Not all seaweeds gels are suitable for the production of agar...

    good luck with your bowels.
     
  7. z-man

    z-man Member

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    hardeners for sea gels

    have you had any success hardening seaweed gels?

    potasium alum is recomended by some for a softer setup and longer working time with animal gels-any experience with this?

    this is a direction i had not thought of and it is a very real contribution to the mix here-i am using 'gum' other than 'gum arabic' and i find myself in un-charted waters

    i have had good success with the new style spray starches for ironing that are formed from celulose compounds other than the classic 'starch'-both as an undercoat and as a final finish-might be compatable with your usage

    arrowroot as a proven component in old tech 'emulsions' was used to get a matte finish instead of the high gloss that albumin usually makes-therefore i am not surprised that you got a lower d-max when you over coated platinum with seaweed

    am i correct in assuming that the seaweed gels are primarily starch?

    many thanx for your interesting and
     
  8. z-man

    z-man Member

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    yum yum by gum

    noel-this is the"non-nutritional" powder additive that makes up the bulk of the mix for the various 'shakes' that are sold in frnchise fastfood shops-yes? and in soft 'icecreams?

    any thoughts about adding this stuff to gum arabic and or other emulsions?

    i am fascinated with the possibilities for modern tech common additives-polysorbates and the poly-what? 80 used to bulk out shampoo's etc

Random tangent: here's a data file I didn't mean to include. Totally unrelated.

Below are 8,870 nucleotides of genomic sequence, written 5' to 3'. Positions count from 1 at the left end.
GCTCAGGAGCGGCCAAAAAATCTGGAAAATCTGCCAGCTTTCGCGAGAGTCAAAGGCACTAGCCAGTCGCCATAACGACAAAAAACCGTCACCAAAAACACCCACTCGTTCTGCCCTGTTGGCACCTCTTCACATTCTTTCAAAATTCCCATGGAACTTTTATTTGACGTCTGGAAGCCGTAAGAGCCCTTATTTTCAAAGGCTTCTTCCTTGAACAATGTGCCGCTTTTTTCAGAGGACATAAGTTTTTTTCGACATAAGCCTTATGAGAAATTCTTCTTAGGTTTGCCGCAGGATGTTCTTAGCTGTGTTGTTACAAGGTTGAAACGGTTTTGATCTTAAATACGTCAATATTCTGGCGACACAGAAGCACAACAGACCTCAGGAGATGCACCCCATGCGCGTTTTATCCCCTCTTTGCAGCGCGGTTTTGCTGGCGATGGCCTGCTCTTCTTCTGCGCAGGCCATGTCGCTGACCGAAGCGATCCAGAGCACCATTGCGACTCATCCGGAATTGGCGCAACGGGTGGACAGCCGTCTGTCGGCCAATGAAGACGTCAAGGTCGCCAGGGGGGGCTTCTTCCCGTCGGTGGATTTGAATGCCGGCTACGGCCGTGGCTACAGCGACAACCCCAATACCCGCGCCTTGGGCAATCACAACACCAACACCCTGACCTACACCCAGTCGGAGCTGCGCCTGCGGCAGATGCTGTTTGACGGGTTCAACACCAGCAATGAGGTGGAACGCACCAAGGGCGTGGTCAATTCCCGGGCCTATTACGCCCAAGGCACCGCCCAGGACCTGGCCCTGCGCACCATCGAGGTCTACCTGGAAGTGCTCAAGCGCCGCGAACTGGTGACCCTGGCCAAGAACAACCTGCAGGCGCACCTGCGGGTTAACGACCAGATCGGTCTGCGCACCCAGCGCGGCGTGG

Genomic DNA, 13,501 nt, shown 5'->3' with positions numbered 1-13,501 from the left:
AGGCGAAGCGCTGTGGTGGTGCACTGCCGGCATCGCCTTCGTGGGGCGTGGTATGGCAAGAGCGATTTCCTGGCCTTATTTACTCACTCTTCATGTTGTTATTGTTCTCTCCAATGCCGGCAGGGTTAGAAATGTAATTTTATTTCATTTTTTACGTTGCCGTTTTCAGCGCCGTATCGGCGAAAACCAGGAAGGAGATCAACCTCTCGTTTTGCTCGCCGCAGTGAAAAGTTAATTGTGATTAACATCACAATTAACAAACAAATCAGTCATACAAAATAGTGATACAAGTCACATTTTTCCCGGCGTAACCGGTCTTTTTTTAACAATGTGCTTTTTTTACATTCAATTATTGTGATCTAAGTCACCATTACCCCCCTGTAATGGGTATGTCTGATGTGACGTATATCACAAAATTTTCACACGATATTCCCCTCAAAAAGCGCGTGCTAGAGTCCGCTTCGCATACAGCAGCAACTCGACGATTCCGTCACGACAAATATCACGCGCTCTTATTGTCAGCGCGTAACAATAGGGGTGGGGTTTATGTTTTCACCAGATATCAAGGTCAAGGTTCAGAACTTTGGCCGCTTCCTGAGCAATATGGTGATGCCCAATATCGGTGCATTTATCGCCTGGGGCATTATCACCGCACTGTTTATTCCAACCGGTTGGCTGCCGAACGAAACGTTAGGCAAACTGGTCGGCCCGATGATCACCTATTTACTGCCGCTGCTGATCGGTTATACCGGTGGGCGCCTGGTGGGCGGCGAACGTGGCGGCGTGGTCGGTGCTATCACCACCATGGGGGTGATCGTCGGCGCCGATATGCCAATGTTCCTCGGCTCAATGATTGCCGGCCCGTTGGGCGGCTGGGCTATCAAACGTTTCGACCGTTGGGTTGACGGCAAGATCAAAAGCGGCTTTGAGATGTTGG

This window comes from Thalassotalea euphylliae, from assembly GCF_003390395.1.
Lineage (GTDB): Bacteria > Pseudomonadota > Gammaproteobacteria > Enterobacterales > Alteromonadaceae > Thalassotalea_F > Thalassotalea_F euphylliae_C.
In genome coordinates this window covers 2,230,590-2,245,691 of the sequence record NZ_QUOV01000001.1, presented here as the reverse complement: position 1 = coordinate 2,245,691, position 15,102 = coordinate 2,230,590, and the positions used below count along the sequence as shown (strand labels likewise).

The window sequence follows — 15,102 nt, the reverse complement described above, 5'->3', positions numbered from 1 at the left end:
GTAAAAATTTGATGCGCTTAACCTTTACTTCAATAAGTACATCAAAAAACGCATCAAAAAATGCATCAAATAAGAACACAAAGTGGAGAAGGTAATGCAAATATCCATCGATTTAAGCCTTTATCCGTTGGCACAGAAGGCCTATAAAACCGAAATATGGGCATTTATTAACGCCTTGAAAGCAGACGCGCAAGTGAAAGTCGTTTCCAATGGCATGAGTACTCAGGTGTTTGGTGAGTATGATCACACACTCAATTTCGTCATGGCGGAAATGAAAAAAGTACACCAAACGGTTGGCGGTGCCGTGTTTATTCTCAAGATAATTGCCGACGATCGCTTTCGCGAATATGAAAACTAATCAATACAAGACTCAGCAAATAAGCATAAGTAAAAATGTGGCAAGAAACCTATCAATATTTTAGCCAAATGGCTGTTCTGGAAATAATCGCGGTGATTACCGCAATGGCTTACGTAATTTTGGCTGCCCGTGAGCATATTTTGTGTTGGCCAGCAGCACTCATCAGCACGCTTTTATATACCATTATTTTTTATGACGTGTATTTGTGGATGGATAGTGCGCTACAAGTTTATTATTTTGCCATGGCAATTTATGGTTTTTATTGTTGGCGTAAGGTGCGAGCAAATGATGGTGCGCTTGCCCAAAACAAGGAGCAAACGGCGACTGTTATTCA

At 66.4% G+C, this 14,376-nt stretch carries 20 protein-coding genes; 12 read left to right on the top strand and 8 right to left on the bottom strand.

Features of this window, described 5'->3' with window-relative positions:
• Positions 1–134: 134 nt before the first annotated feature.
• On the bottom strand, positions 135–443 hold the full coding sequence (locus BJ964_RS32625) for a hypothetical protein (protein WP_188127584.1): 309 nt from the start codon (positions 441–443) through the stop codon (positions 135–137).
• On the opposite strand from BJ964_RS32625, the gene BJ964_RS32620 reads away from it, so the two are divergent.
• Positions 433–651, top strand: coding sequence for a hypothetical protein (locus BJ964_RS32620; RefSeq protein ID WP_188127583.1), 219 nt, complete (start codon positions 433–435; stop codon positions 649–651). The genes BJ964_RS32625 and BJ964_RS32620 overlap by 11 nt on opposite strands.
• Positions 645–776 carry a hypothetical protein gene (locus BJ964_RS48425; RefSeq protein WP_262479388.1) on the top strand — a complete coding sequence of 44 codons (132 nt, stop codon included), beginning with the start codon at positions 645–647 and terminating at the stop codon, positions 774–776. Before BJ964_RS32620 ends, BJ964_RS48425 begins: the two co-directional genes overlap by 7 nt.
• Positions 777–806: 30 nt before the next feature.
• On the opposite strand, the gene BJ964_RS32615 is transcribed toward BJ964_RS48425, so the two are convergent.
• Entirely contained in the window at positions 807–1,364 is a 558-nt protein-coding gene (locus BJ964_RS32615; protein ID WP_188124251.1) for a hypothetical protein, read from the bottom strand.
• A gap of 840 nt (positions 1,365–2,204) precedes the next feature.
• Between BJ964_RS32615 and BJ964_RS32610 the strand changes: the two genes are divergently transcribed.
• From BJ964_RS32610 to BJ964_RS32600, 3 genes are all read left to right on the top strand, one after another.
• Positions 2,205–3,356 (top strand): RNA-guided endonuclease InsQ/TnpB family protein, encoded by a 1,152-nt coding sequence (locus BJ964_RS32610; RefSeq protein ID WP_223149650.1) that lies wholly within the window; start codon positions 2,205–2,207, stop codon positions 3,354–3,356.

any thoughts and exp re this line of thinking?

    vaya con dios
     
  9. jnanian

    jnanian Advertiser Advertiser

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    the agar plates i coated in lab were made from sheep blood, i didn't know
    they made them from sea weeds too...

    all this talk about kelp is making me hungry, i wish the japanese place was open, i could go for a bit of seaweed salad, and some soft serve icecream afterwards.

    great post annie!

    john
     
  10. photomc

    photomc Member

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    you are correct john, agar-agar and sheep blood is (was) one of the basic media used.

    annie's post is most intereting, and makes me wonder what other forms of gelatine are out there that could be used. Thanks!!
     
  11. Photo Engineer

    Photo Engineer Subscriber

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    Fish gelatin can be used, I believe.

    There is a company that sells it for use in photographic purposes. It will not chill set and therefore has not been used in main stream photo products.

    PE
     
  12. CRhymer

    CRhymer Subscriber

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    Hello John,